Even if a team loses in their conference semifinal, they might still be okay.  Since 1986, only 6 national champions failed to reach their conference tournament finals.  Five of the 6 were ranked in the top 4 of the AP poll, and still received 1-seeds (Arkansas in ’94, Maryland in ’02, North Carolina in ’05 and ’09, and Duke in ’15).  The other team, Syracuse in ’03, rose in the AP poll from 24th to 13th in the weeks leading up to the NCAA Tournament.  In 2017, teams that are not be eliminated from contention even though they lost in their conference semifinals are:

  • UCLA
  • North Carolina

Stats

Okay, this one uses some customized analytics I developed.  Long story short, I took key team stats, adjusted them to account for opponent strength, and normalized them to create a score for each statistical category.  So far, I only have all the regular season data I need back to the 2012-2013 season.  However, this has still allowed for some interesting and fairly solid conclusions.  Since 2013, every champion scored well in 4 statistical categories:  A) Overall team rating (according to my model), B) Field goal percentage, C) Total rebounds, and D) Points per game.  Here are this year’s teams that meet the champion thresholds for these stats (in alphabetical order):

  •  Arizona
  • Cincinnati
  • Duke
  • Florida
  • Florida State
  • Gonzaga
  • Kansas
  • Kentucky
  • Louisville
  • North Carolina
  • Oregon
  • Purdue
  • SMU
  • UCLA
  • West Virginia
  • Wichita State

Tournament Seeding

The good-natured folks on the selection committee invariably make seeding mistakes and overlook valid resumés.  However, don’t dismiss their ability to determine the very best teams.  28 of the past 32 champions have been a 1-, 2-, or 3-seed.  Since 1998, only one champ wasn’t a 1-, 2-, or 3-seed (7-seeded Connecticut in 2014).  This year’s 1-, 2-, and 3-seeds:

  1. Villanova, Kansas, North Carolina, Gonzaga
  2. Duke, Arizona, Kentucky, Louisville
  3. Baylor, UCLA, Oregon, Florida State

So…This Year’s Contenders Are…

I’ll remind everyone that these conclusions aren’t meant to be debated like the old hat baseball experts in Moneyball, “Yah, he he’s got a baseball body, he looks real good!” That is emotion speaking.  This is the result of an analysis of thousands of data points to identify trends and historical precedence that give confidence in the probability of an event happening in the future.  Something crazy could happen, but the numbers say it most likely won’t.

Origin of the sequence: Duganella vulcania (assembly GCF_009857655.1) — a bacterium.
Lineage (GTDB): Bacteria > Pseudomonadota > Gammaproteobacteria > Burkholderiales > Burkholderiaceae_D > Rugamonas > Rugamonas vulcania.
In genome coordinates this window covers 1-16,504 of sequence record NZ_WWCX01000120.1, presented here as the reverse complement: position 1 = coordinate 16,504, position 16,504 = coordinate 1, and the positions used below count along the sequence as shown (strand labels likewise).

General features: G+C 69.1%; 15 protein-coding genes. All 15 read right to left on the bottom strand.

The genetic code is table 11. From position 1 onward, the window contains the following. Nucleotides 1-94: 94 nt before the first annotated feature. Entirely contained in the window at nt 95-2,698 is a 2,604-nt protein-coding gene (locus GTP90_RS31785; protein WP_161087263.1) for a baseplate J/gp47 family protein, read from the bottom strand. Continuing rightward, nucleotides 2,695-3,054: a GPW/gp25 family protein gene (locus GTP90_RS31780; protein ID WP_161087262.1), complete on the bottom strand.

Taking all of these elements into consideration there are only six teams that have championship DNA this year:

  • Arizona
  • Kentucky
  • North Carolina
  • Oregon
  • UCLA
  • Duke (see below)

But…

…’cause there’s always a but…  I included Duke even though they weren’t ranked in the top 12 in the right week, which is the weakest requirement of the five.  Duke compares favorably with the only two champs that also didn’t meet the AP rank threshold -2003 Syracuse and 2014 Connecticut. Given Duke played a significant stretch of their season without their Hall-of-Fame head coach AND they killed it in the ACC tournament, I’ve included Duke as one of the teams that has what it takes to win it all.

The only thing keeping Gonzaga off the list is their conference affiliation.  It sure is tempting to include Gonzaga in the list of contenders, as their impressive resume has been discussed ad nauseam.  Statistically, they are an elite team.  They have maintained an elite position in the polls, won their conference tournament, and were awarded a 1-seed.  Perhaps they have what it takes, but their win would be historic.  The 2006-2009 Memphis teams were remarkably similar – very talented, well ranked, measured up statistically, won their conference tournaments, and received 1- or 2-seeds.  In 2008, they even reached the Championship game, but still were unable to pull it off.  In 2013, we saw Gonzaga in this exact scenario.  Besides their conference affiliation, they had all the other characteristics of a championship team.  The 1-seeded Zags lost in the second round.

So, those are the numbers.  Now the debate begins in the comments section below.